As for a voice-and-piano album, he “always knew” it was coming. “But I knew it would come only at a very important moment, a crossroads, a milestone that delineated my youth from the next era of my life,” he says. “And so you have my mother’s death, and me working on the opera. Really, too, it’s also knowing the power of voice-and-piano, which can top a symphony orchestra or a full jazz band.”


Some call Wainwright too emotional, too self-involved, too self-indulgent. Others note his undoubted gifts, his brave explorations of his identity as a gay man, and the question of identity itself.


Doesn’t “All days are nights” echo a line from Shakespeare? And who is the Lulu of the title?


“Lulu” includes three Shakespeare sonnets set to music. In “Sonnet 10,” the speaker cries out to the unwilling beloved, “Make thee another self for love of me.” In “Sonnet 20,” a beloved man is seen as a woman: He is “the master mistress of my passion.” And in “43,” the speaker says, “All days are nights to see till I see thee” — grief for a dead beloved, or grief over an absent lover? That’s a strong current in “Lulu”: Love and loss alike challenge identity, force changes of roles on us as we love, seek, lose. Days become nights out of sheer grief; days and nights switch roles, identities.


The first track, “Who Are You, New York?”, was written for a film but was rejected, which Wainwright calls “fortuitous.” It took him 10 minutes to write: “And any song that comes that easily, that quickly, is heavily related to the ethos, to the collective subconscious. I really think New York has had an identity crisis, and was, long before 9-11. I think it’s now on the cusp of a better, more inclusive, less money-conscious era.”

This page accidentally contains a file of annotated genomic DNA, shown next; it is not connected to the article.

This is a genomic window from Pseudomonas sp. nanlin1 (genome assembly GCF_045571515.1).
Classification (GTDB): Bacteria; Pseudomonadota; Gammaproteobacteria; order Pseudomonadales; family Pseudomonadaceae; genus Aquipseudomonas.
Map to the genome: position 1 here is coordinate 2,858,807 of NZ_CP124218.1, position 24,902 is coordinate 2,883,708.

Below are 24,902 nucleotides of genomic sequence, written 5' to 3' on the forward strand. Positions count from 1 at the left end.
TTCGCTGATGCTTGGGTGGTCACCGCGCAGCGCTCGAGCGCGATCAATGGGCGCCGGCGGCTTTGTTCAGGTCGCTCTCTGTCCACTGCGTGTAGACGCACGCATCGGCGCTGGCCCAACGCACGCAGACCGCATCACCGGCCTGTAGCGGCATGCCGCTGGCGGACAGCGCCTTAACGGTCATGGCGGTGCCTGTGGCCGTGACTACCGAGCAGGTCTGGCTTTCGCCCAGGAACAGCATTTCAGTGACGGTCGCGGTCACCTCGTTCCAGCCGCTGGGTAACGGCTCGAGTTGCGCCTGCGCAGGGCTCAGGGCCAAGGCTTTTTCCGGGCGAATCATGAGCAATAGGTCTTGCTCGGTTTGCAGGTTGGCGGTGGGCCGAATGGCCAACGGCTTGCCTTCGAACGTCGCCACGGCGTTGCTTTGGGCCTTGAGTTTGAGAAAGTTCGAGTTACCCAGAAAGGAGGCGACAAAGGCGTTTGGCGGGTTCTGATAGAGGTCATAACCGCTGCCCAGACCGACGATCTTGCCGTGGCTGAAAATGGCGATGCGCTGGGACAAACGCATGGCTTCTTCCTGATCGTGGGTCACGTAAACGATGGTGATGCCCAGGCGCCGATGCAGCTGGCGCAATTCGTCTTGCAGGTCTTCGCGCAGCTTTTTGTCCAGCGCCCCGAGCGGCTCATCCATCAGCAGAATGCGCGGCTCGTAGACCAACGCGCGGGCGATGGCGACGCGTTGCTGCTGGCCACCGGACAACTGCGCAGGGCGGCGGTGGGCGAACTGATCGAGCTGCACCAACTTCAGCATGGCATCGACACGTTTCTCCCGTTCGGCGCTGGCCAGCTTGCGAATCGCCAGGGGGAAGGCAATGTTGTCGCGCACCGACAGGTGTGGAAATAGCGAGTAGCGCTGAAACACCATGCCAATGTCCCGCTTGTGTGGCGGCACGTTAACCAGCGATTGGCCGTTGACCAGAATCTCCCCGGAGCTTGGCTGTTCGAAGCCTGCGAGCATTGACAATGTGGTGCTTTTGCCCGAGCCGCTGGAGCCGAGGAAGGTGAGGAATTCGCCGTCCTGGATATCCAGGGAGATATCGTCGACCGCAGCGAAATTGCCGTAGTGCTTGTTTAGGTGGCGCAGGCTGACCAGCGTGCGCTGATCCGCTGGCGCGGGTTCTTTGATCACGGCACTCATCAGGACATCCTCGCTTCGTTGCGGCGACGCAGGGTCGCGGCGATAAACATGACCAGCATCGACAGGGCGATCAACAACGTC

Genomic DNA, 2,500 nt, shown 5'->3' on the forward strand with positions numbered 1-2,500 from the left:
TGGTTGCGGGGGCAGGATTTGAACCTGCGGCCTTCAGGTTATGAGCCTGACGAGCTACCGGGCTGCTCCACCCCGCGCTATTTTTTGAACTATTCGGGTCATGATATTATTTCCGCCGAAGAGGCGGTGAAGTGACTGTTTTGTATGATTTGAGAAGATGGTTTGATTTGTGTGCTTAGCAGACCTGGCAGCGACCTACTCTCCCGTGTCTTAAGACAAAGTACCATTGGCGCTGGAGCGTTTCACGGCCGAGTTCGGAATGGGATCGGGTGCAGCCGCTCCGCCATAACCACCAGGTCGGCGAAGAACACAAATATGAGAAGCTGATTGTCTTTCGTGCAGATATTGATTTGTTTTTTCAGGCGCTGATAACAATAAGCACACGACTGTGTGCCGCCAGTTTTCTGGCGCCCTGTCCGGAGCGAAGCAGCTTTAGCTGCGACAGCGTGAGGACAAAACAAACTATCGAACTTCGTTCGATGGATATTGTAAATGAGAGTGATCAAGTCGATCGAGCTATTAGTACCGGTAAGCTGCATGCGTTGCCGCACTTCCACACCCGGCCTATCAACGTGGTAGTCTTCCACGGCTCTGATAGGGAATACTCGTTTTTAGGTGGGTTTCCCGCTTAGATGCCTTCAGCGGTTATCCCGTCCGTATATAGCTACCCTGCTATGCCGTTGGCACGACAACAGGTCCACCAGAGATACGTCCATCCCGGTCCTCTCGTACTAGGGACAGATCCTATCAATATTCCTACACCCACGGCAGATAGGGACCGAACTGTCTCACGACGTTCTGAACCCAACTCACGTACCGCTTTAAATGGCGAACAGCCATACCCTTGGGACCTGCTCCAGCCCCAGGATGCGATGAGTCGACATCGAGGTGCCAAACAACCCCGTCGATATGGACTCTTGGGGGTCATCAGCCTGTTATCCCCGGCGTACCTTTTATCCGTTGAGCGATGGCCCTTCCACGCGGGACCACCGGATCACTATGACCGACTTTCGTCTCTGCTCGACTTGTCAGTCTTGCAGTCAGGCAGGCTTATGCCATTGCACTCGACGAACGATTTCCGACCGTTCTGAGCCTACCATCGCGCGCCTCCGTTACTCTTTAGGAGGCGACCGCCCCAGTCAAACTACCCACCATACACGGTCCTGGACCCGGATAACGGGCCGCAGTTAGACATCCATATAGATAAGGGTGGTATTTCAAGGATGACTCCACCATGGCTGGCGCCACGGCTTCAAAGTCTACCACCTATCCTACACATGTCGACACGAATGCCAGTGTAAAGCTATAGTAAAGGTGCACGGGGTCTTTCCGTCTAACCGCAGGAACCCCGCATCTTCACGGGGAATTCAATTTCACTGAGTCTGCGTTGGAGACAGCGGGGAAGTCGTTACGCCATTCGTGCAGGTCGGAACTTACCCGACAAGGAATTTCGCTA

Again: Who is Lulu? Wainwright chuckles at the suggestion it might be Louise Brooks, star of the 1929 German film “Pandora’s Box,” a version of Frank Wedekind’s play, which became a celebrated opera by Alban Berg. Brooks, with her perfect body and hard, swept-forward helmet of hair, her liaisons with everyone from Charlie Chaplin to Greta Garbo, has become an icon of liquid, shifting sexuality.


“I’ve said Lulu is the woman who lives within all of us,” Wainwright says. “And Louise Brooks, she’s my ultimate Lulu. Shakespeare is the ultimate Shakespeare — we’re not even sure if he even existed, so he and Louise, they’re both exploring the line between reality and fantasy, always asking ‘Who are we?’”


The drama of “Lulu” is Wainwright’s struggle with loss — and his struggle both to express and to restrain himself, to muzzle or release the romping beast of his feelings (and, yes, voice). The first half of his show is “Lulu,” performed without breaks for applause, with visuals by artist Douglas Gordon. “In the second half,” Wainwright says, “we come out and sing the old favorites and have a good time.”


That’s a clue to what’s next for Rufus Wainwright. “On one hand,” he says, “I am going to continue my classical music explorations. I’m going to continue with the opera, with the Shakespeare sonnets. On the other hand, I still haven’t conquered the pop market, and I need to lighten up and have fun with my rock ‘n’ roll work and” — he pauses for a moment, chuckles, and says: “dance.”

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Just as he kicks off the next leg of the tour supporting his stark, cathartic album revolving around his mother's passing, Rufus Wainwright talks to PopMatters about Shakespeare, Stieglitz, and how the first half of his performance each night is one of the hardest things he's ever had to get through.